Building responsible and equitable algorithms is one of the toughest challenges technologists face today. Expert Cathy O'Neil explains why and what to do about it.
Ryan Fuller, Co-Founder and CEO at Round, sat down with Cathy O’Neil, a Harvard and MIT-trained mathematician, algorithmic auditor, and author of the New York Times Bestseller Weapons of Math Destruction: How Big Data Increases Inequality and Threatens Democracy.
Fuller and O’Neil chatted about the power and inherent dangers of predictive algorithms, how to design algorithms that are both efficient and fair, through an ethical matrix created by her algorithm auditing organization ORCAA, what responsibility tech companies have when things go wrong, and more. Here are five key takeaways from their hour-long conversation:
The basic mechanics of an algorithm are fairly simple (and sound innocuous). A data scientist creates a set of rules for a computer that tell it how to interpret a set of data. Then, the data scientist feeds data into the algorithm and suddenly you have what seems like an accurate predictor of future success. But as we’ve seen throughout history, predictive algorithms that impact very basic functions, such as who gets a mortgage or who gets a raise, have evolved into “weapons of math destruction”.
Upon reflecting over the past five years since releasing her New York Times Bestseller, Cathy believes we’ve made progress, given many consumers no longer believe that algorithms are scientific instruments that can be trusted blindly. There’s more work to do though, given many algorithms (mainly B2B) still remain unchecked and unvetted.
Humans and algorithms have one thing in common: They’re imperfect. The difference is that even when a human has decent internal values, algorithms aren’t designed to operate based on your personal beliefs. Out of the box, they’re designed to operate based on historical data, which tends to be biased. So what can you do to create fairer and more equitable algorithms? Cathy dives into her ethical matrix framework:
The goal of an ethical matrix is to identify all stakeholders, both internally and externally, in a given algorithm - e.g. who will be impacted by this algorithm one way or another - and to have a meaningful conversation about how algorithms aren’t inherently equitable, and more importantly, what it would mean to them for the algorithm to succeed or fail. By building and implementing tests you can see the extent to which a problem is actually happening, providing an opportunity to mitigate them. Learn more at orcaarisk.com.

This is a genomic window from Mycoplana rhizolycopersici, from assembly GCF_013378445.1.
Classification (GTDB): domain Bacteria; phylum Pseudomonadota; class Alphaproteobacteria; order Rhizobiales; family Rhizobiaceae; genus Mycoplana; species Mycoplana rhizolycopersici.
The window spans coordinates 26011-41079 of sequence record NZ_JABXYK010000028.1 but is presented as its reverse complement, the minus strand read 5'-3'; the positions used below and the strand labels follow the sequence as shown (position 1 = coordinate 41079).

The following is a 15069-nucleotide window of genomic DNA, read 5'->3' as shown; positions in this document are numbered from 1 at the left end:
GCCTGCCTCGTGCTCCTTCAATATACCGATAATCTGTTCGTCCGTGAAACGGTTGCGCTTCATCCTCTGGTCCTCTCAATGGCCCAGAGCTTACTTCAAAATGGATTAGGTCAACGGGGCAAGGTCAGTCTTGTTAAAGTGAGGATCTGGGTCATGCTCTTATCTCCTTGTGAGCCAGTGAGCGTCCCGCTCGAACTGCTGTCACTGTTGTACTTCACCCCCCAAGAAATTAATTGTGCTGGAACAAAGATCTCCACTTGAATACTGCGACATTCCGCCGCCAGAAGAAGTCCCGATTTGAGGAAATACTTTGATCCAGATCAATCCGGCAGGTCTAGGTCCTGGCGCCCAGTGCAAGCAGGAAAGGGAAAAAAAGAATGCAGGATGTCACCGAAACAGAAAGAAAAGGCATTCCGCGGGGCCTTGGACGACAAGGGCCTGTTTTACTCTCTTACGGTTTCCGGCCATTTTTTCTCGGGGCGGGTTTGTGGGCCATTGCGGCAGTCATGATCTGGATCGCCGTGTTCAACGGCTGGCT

What can data scientists do when they see something or are asked to do something they find immoral? Right now, not a whole lot outside of using whistleblower protections. While Cathy believes that a version of The Hippocratic Oath for data scientists would be too vague, she does think there’s an opportunity to form a professional society, like lawyers have with the American Bar Association or electronic and electrical engineers have with IEEE.
Sure, professional societies are far from a panacea in any industry. But data scientists should not have to decide between their morals and their careers. But as Cathy says, this is a complicated two-sided conversation. “Nobody backs us up when we say we shouldn’t do something,” she adds. “But we also never get in trouble for doing something.”
It’s no secret that success at Facebook is defined by profit- the longer you stay on the platform and the more things you click on, the more they make money. Hence, Facebook’s algorithm emphasizes and prioritizes pieces of content that divide us, anchor us, and make us fight—and minimizes that kind of content that makes us realize that we’re wasting our time on the platform. But is it possible for Facebook to optimize for something else, perhaps for truth or decency?
<quote>“Every time you hear someone like Mark Zuckerberg or one of those guys say that artificial intelligence is going to fix the problems, you should be rest assured that it’s not.”</quote>
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